Incubating Pheasant eggs


In the Brooder
9 Years
Mar 2, 2010
This will be my first time incubating pheasant eggs and of course I have questions.
I did read some info hear that was helpful but still have some questions.
I need the basics on how to incubate pheasants. Any websites or links here that can help?


what questions do you have? some are easy, and some are not...55-60% humidity and 98.5 degrees temp.
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Most are not easy. Pheasant eggs are very hard to incubate. My personal hatch last year had a hatch rate of about 65%. This being that I controlled the collection of eggs, incubation, and hatching process. I sold eggs last year with 100% recieved none cracked or broken but hatch rate of 50% at best. My eggs were sent with the eggs that I had collected that day to ensure that they had the best results. Still had great feedback for shipping eggs but not so good for the hatch rate.
I picked up 10 red golden eggs last year and all 10 hatched! Man, I thought pheasants were going to be easy. Mine haven't started laying yet but I guess I will see when I hatch more. I do hatch a bunch of turkeys, guineas, chickens and some quail. But just keep a steady 99.5 degs and about 55% humidity for incubation and I bumped the humidity to 70% and lowered the temp to 98.5 for the lockdown and hatch. I do that on all my eggs and it goes much better. I keep my GQF hatcher set on 98.5 degs and 70% humidity all year for all eggs. When you raise the humidity that high and higher, it keeps the inner membrane soft but with humidity that high or higher, the lower temp really helps. High temps and high humidity is a killer. If you have ever seen a bird pip and later it has bubbles and and a yellow looking liquid oozing, the temp is too high with the humidity.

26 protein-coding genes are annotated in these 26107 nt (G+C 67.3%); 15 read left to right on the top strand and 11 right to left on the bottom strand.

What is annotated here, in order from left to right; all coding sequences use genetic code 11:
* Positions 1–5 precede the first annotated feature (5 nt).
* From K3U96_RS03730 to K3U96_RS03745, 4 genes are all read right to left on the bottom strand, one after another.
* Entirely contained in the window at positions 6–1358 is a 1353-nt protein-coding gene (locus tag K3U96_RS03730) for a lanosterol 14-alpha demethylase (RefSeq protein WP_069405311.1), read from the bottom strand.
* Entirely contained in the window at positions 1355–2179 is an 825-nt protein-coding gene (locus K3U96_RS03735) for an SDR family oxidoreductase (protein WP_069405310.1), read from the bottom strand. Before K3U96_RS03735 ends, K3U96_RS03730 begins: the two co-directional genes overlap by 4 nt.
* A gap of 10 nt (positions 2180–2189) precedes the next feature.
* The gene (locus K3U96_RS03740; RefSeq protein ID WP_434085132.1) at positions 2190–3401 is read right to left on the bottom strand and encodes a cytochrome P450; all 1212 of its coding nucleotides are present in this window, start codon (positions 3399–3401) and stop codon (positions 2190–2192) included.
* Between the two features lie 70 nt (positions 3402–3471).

It all depends on what species of pheasants you're talking about, true pheasants(ringnecks, melanistics, etc.), golden pheasants, silver pheasants, cheers, elliots, swinhoe's, have all been easy for me, and I hatch most of what they lay. Some species like tragopans, impeyans, firebacks, koklass, peacock pheasants, etc can be pretty I guess I shouldnt say most, but maybe half are easy. I always run my temps around 98.5 and 99 as well, but I never go over 60% humidity for most species i've bred. Some of the more tropical species probably need higher humidity. The problem is that too high of humidity can drown the chick, or cause it to be too puffy when hatched. Likewise, high heat is the number one cause of crooked toes and legs. The higher heat causes the embryo to develop too fast and dry out, and the legs and feet are one of the first things to develop along with the head and spine, so growing too fast will deform them.

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